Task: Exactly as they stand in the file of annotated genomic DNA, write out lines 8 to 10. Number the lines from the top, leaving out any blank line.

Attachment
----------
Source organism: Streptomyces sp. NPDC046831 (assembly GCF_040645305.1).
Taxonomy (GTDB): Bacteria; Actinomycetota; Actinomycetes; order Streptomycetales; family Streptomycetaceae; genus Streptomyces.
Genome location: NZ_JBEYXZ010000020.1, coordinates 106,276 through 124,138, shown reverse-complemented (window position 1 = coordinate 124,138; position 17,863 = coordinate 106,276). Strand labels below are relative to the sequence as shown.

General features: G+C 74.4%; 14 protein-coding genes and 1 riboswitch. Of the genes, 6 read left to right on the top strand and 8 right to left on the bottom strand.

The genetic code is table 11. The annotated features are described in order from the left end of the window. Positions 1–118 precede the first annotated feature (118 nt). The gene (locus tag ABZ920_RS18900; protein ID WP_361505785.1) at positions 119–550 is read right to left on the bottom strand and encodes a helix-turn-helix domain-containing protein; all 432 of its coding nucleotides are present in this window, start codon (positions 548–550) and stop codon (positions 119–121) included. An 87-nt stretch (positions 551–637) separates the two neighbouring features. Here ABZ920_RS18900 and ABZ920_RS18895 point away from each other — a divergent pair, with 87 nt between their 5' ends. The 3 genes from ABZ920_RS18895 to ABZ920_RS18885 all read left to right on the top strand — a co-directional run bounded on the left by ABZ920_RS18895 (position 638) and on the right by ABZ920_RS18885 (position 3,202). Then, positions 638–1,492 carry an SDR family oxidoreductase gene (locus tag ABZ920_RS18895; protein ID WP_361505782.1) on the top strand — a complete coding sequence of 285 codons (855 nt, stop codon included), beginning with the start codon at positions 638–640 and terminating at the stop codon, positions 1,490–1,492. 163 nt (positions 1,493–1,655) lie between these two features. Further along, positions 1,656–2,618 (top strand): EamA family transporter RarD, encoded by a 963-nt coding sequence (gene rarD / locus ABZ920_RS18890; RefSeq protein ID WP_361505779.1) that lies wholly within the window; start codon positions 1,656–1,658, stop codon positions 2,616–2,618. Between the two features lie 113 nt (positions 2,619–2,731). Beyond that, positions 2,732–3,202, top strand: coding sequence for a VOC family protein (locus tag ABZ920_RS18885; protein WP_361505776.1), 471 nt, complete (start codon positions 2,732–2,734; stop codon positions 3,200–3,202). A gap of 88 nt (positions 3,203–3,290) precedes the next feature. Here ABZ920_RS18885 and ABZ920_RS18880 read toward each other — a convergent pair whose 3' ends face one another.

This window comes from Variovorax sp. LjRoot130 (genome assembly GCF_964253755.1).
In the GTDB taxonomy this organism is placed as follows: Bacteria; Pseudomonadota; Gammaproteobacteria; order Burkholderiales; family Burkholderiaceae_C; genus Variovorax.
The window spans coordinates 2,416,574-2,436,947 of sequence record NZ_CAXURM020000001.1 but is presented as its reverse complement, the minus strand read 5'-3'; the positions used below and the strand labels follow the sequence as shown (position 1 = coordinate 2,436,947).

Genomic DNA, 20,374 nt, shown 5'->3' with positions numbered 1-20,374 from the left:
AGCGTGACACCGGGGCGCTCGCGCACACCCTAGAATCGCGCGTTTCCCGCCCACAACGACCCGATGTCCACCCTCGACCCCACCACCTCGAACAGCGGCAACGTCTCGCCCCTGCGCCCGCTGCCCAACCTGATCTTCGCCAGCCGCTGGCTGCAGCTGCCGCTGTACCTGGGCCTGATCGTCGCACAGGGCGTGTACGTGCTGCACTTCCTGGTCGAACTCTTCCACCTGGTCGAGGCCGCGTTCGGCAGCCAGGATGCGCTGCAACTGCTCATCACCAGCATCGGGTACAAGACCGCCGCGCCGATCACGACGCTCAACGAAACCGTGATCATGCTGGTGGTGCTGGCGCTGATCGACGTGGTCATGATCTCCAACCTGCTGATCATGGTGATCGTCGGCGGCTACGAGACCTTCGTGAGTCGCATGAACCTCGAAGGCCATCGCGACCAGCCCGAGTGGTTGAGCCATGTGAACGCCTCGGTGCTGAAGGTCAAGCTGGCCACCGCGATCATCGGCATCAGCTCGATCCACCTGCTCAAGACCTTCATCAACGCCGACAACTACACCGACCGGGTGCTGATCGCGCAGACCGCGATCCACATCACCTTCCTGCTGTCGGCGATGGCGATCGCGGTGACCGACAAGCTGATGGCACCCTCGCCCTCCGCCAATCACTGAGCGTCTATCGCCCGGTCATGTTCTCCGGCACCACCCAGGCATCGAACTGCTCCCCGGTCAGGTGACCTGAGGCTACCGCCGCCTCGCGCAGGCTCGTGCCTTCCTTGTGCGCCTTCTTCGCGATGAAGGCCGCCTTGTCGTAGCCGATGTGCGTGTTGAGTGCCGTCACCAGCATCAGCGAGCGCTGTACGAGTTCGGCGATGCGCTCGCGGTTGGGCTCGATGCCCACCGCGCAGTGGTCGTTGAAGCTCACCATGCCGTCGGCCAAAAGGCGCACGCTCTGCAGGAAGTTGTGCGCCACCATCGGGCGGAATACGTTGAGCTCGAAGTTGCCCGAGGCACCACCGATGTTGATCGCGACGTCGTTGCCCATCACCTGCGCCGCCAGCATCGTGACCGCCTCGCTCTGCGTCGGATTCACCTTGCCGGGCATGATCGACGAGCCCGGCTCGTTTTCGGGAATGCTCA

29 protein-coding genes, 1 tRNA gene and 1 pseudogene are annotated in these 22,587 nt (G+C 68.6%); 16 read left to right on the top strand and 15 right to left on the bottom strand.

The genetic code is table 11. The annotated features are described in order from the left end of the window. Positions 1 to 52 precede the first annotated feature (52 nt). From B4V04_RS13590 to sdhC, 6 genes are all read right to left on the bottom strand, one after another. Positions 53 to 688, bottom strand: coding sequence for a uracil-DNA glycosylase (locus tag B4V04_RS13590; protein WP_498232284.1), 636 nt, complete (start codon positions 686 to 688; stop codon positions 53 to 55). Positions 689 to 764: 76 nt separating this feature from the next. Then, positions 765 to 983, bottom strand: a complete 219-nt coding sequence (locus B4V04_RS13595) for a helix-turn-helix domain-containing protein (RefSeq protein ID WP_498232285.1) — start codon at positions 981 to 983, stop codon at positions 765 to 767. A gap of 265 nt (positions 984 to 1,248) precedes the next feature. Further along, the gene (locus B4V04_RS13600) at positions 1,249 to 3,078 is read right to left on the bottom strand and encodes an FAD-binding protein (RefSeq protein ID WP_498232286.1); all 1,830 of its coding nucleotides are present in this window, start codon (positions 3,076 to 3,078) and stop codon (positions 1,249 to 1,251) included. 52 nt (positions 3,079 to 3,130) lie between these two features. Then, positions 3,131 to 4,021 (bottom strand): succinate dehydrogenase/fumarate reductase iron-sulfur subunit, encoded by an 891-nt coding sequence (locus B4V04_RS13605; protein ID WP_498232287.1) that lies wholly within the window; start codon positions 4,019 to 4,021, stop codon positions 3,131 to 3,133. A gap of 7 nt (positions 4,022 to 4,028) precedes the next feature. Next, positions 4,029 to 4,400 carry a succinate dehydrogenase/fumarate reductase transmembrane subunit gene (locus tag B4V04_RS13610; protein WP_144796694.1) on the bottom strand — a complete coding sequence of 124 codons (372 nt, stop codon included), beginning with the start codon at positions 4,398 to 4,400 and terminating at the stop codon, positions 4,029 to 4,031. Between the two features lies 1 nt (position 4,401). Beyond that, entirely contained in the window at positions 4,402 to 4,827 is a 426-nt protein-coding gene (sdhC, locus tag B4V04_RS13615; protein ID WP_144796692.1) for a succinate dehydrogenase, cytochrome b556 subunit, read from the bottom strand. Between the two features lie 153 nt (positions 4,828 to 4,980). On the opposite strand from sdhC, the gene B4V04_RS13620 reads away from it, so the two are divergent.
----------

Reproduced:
The window spans coordinates 2,416,574-2,436,947 of sequence record NZ_CAXURM020000001.1 but is presented as its reverse complement, the minus strand read 5'-3'; the positions used below and the strand labels follow the sequence as shown (position 1 = coordinate 2,436,947).

Genomic DNA, 20,374 nt, shown 5'->3' with positions numbered 1-20,374 from the left:
AGCGTGACACCGGGGCGCTCGCGCACACCCTAGAATCGCGCGTTTCCCGCCCACAACGACCCGATGTCCACCCTCGACCCCACCACCTCGAACAGCGGCAACGTCTCGCCCCTGCGCCCGCTGCCCAACCTGATCTTCGCCAGCCGCTGGCTGCAGCTGCCGCTGTACCTGGGCCTGATCGTCGCACAGGGCGTGTACGTGCTGCACTTCCTGGTCGAACTCTTCCACCTGGTCGAGGCCGCGTTCGGCAGCCAGGATGCGCTGCAACTGCTCATCACCAGCATCGGGTACAAGACCGCCGCGCCGATCACGACGCTCAACGAAACCGTGATCATGCTGGTGGTGCTGGCGCTGATCGACGTGGTCATGATCTCCAACCTGCTGATCATGGTGATCGTCGGCGGCTACGAGACCTTCGTGAGTCGCATGAACCTCGAAGGCCATCGCGACCAGCCCGAGTGGTTGAGCCATGTGAACGCCTCGGTGCTGAAGGTCAAGCTGGCCACCGCGATCATCGGCATCAGCTCGATCCACCTGCTCAAGACCTTCATCAACGCCGACAACTACACCGACCGGGTGCTGATCGCGCAGACCGCGATCCACATCACCTTCCTGCTGTCGGCGATGGCGATCGCGGTGACCGACAAGCTGATGGCACCCTCGCCCTCCGCCAATCACTGAGCGTCTATCGCCCGGTCATGTTCTCCGGCACCACCCAGGCATCGAACTGCTCCCCGGTCAGGTGACCTGAGGCTACCGCCGCCTCGCGCAGGCTCGTGCCTTCCTTGTGCGCCTTCTTCGCGATGAAGGCCGCCTTGTCGTAGCCGATGTGCGTGTTGAGTGCCGTCACCAGCATCAGCGAGCGCTGTACGAGTTCGGCGATGCGCTCGCGGTTGGGCTCGATGCCCACCGCGCAGTGGTCGTTGAAGCTCACCATGCCGTCGGCCAAAAGGCGCACGCTCTGCAGGAAGTTGTGCGCCACCATCGGGCGGAATACGTTGAGCTCGAAGTTGCCCGAGGCACCACCGATGTTGATCGCGACGTCGTTGCCCATCACCTGCGCCGCCAGCATCGTGACCGCCTCGCTCTGCGTCGGATTCACCTTGCCGGGCATGATCGACGAGCCCGGCTCGTTTTCGGGAATGCTCA